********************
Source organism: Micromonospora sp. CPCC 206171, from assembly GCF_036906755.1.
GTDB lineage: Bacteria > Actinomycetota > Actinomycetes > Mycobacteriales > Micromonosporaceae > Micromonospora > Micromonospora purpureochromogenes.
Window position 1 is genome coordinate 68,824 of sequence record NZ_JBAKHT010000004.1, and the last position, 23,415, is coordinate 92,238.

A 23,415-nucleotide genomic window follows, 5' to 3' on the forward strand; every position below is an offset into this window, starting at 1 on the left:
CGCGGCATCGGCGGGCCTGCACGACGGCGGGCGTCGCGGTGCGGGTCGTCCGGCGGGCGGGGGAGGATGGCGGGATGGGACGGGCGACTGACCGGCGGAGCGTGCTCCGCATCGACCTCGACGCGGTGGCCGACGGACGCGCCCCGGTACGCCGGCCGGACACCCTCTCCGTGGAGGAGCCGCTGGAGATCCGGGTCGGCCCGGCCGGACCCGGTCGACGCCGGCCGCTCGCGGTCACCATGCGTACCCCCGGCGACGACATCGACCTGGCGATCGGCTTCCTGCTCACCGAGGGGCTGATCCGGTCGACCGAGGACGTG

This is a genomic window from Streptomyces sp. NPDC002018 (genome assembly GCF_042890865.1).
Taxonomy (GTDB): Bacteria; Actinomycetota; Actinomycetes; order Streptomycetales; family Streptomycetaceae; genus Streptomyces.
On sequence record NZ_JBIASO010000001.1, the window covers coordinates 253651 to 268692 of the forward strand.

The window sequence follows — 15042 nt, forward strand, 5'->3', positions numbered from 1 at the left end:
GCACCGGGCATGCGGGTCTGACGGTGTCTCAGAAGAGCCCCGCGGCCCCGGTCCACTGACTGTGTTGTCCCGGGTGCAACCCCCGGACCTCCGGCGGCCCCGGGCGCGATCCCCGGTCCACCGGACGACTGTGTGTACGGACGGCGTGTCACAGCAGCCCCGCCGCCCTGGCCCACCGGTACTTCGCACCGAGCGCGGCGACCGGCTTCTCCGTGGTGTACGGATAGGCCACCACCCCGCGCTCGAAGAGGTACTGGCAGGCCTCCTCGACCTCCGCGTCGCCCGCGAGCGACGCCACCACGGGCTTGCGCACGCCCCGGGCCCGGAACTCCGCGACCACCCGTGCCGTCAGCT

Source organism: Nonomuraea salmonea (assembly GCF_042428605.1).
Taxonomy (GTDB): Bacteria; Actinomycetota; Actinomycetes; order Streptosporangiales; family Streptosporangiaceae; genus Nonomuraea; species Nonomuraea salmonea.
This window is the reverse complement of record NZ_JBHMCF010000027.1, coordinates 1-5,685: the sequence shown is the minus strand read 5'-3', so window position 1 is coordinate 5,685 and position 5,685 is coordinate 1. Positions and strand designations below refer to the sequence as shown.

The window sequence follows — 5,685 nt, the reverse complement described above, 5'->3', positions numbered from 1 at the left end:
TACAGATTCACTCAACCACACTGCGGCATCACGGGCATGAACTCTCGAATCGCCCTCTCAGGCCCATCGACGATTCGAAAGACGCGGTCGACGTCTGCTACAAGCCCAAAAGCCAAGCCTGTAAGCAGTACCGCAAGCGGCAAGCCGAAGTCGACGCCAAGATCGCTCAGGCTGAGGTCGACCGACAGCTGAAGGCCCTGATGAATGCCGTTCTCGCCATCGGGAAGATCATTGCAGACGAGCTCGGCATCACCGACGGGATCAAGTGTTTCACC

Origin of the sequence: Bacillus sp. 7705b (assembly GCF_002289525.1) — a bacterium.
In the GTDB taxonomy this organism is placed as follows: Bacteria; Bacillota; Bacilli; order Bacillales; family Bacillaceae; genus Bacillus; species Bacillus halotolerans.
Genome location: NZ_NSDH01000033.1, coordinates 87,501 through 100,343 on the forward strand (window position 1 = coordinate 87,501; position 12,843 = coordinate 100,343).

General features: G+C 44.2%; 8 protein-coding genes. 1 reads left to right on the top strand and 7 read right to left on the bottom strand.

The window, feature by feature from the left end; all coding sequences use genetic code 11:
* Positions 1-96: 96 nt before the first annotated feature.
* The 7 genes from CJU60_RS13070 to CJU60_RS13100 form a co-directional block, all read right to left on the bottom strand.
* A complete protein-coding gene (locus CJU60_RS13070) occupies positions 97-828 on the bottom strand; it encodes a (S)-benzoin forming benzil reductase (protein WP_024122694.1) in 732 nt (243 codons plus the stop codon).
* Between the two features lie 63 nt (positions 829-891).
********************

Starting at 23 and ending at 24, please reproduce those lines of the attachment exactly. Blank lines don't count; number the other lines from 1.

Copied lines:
* A complete protein-coding gene (locus CJU60_RS13070) occupies positions 97-828 on the bottom strand; it encodes a (S)-benzoin forming benzil reductase (protein WP_024122694.1) in 732 nt (243 codons plus the stop codon).
* Between the two features lie 63 nt (positions 829-891).